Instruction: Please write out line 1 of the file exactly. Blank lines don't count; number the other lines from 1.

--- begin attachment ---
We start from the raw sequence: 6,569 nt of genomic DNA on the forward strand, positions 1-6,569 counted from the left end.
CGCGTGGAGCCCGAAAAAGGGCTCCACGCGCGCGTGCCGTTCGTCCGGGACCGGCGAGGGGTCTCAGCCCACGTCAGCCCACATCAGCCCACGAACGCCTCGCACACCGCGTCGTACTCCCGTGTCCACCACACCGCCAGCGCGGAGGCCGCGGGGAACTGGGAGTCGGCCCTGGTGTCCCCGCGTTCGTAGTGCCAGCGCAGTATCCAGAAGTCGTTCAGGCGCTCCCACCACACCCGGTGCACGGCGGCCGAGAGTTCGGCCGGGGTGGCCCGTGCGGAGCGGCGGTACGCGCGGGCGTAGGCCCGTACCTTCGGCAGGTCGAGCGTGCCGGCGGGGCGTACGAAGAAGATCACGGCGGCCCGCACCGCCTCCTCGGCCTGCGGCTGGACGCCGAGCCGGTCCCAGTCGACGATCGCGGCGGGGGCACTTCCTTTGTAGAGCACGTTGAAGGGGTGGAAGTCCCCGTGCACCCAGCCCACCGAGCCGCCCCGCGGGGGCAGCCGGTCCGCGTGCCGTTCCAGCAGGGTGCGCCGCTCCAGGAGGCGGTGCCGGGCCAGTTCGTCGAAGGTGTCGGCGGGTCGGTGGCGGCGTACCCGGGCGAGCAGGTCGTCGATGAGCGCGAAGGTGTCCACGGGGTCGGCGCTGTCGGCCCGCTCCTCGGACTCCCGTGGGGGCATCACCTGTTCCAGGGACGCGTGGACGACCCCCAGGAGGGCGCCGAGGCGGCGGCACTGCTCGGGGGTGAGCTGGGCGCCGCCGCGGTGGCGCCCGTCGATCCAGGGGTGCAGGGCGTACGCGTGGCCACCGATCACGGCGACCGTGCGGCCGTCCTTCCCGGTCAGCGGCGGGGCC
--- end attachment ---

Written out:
We start from the raw sequence: 6,569 nt of genomic DNA on the forward strand, positions 1-6,569 counted from the left end.